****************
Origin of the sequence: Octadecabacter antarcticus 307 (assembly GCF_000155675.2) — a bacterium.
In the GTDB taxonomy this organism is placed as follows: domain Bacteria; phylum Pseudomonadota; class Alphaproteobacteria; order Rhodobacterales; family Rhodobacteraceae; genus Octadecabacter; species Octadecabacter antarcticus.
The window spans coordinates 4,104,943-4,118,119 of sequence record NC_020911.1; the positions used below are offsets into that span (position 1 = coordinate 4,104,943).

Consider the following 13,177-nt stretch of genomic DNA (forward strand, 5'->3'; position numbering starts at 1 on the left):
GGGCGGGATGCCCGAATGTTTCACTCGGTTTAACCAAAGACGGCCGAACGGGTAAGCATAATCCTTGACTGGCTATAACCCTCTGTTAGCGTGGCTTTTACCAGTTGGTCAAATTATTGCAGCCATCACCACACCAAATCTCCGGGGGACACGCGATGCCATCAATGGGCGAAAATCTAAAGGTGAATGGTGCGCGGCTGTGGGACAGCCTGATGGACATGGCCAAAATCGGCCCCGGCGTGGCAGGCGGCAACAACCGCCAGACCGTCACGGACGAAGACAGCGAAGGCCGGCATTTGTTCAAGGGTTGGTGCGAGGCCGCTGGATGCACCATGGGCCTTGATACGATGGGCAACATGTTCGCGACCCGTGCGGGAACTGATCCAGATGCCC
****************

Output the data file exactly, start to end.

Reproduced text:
Origin of the sequence: Octadecabacter antarcticus 307 (assembly GCF_000155675.2) — a bacterium.
In the GTDB taxonomy this organism is placed as follows: domain Bacteria; phylum Pseudomonadota; class Alphaproteobacteria; order Rhodobacterales; family Rhodobacteraceae; genus Octadecabacter; species Octadecabacter antarcticus.
The window spans coordinates 4,104,943-4,118,119 of sequence record NC_020911.1; the positions used below are offsets into that span (position 1 = coordinate 4,104,943).

Consider the following 13,177-nt stretch of genomic DNA (forward strand, 5'->3'; position numbering starts at 1 on the left):
GGGCGGGATGCCCGAATGTTTCACTCGGTTTAACCAAAGACGGCCGAACGGGTAAGCATAATCCTTGACTGGCTATAACCCTCTGTTAGCGTGGCTTTTACCAGTTGGTCAAATTATTGCAGCCATCACCACACCAAATCTCCGGGGGACACGCGATGCCATCAATGGGCGAAAATCTAAAGGTGAATGGTGCGCGGCTGTGGGACAGCCTGATGGACATGGCCAAAATCGGCCCCGGCGTGGCAGGCGGCAACAACCGCCAGACCGTCACGGACGAAGACAGCGAAGGCCGGCATTTGTTCAAGGGTTGGTGCGAGGCCGCTGGATGCACCATGGGCCTTGATACGATGGGCAACATGTTCGCGACCCGTGCGGGAACTGATCCAGATGCCC